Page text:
Love Covereth All Sins
Proverbs 10:12 "Hatred stirreth up strifes, but love covereth all sins."
"Good heavens!" cried Holmes. "I had totally forgotten him. My dear Watson, I owe you a thousand apologies. To think that I should have overlooked you! I need not introduce you to Mr. Culverton Smith, since I understand that you met somewhat earlier in the evening."
-The Adventure of the Dying Detective
Those words were still ringing in my ears even as the door shut behind the police and that formidable, malicious man named Culverton Smith. I could hear the villain's furious howling even as the group exited our flat into the street, a sound that ran a chill through every fibre of my soul at the awful thought of what might have been.
However, my head was still whirling, not from the knowledge that Smith was a murderer, but from those two sentences, uttered from my friend Sherlock Holmes in that careless, almost flippant tone of voice he was wont to use when so excited about one of his cases. "My dear Watson, I owe you a thousand apologies. To think that I should have overlooked you!"
His first words to me after putting me through a veritable living hell for the last eight hours.
After insulting my professional abilities, putting me through the heart-wrenching belief that he was dying, making me fetch Culverton Smith and being forced to listen to the man gloat over (I thought) murdering my dearest friend, and then having the nerve to forget I had even been witness to the final confession, and – the unkindest cut of all – saying he had no faith in me.
"If I am to be forced to have a doctor, at least let me have someone in whom I have some confidence!" Words fail me to describe the deep wound he had given me in that exchange - had it really only been a few hours previously? That had cut deeply, more deeply than the fact that he did not trust me enough to tell me the truth about Smith before now.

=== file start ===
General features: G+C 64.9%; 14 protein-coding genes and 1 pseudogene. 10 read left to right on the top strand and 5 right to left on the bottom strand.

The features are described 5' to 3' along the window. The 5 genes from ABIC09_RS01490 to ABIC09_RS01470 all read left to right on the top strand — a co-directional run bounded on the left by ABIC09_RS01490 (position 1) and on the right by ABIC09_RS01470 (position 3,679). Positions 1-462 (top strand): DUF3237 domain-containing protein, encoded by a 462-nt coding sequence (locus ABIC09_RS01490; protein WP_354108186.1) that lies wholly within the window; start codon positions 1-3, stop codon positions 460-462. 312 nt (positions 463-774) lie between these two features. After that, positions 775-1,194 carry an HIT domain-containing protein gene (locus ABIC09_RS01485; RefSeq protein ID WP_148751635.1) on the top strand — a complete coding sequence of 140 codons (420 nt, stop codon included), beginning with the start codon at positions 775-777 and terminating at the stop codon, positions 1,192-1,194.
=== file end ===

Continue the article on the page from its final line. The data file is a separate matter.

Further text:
For years I had always accepted his unorthodox methods with little or no questions, the man's value as a friend and companion much outweighing any inconveniences he caused me with his ways. I listened and tolerated; such were my roles in our relationship, and I was completely happy to rest in the knowledge that I was the only man Holmes would even open his life slightly to include.
Odd chemical experiments and noxious odors filling the house, violin solos at all hours of the night, leaving such clutter on our sitting room floor that it would throw Mrs. Hudson into violent hysterics, tweaking me incessantly about my scribbling, dragging me out of bed at ungodly hours of the day or night to rush off on another chapter of what he liked to call "the game," all were part and parcel of the thing – the privilege of being the closest, perhaps the only, friend to the world's most foremost reasoner of our day.
But this, this was not another chapter in "the game." This was no simple experiment gone wrong, no offensive hobby of his that annoyed me at frequent intervals. And his promised thousand apologies would have availed him nothing had he even attempted to offer them at that moment.
With the shutting of the front door, my intense relief at finding Holmes's illness to be a mere ruse in this dangerous game he was playing turned to a deep, wholehearted, burning indignation. And as he turned to me, rubbing his hands together with that gleeful smirk on his face, the last vestiges of my shattered control fled me.
"Well, Watson!" he said with not even a trace, I was angered to note, of remorse or penitence. "It came off rather nicely, don't you agree?"
My last ounce of composure withered away at that flippant tone, and all the unsaid and undealt-with emotions of that frightful day came crashing down across my barriers to be unleashed on the unsuspecting detective.
"How DARE you, Holmes?" I exploded with more vehemence than I had ever shown in that nine years of our association.
His glee almost visibly evaporated on the instant, and he stared at me in some surprise.
"How dare you?" I repeated heatedly, not knowing what I was going to say and, quite honestly, not caring. "You stand there as if you had just merely made a normal arrest in our sitting room and act as if nothing out of the ordinary has happened in the last eight hours! How can you?"
"Watson, for heaven's sake, my dear fellow –"
"Don't you dear fellow me, Holmes!" That arrested his attention, and he took a tentative step backward at the sight of my undisguised anger.
"Watson, I –"
"You what? You what, Holmes? If you intend to say that you are sorry, do not take the trouble, because I have been lied to enough today already!" I cursed under my breath when my voice shook on the last syllable. Hoping he had not noticed, I went on in my tirade.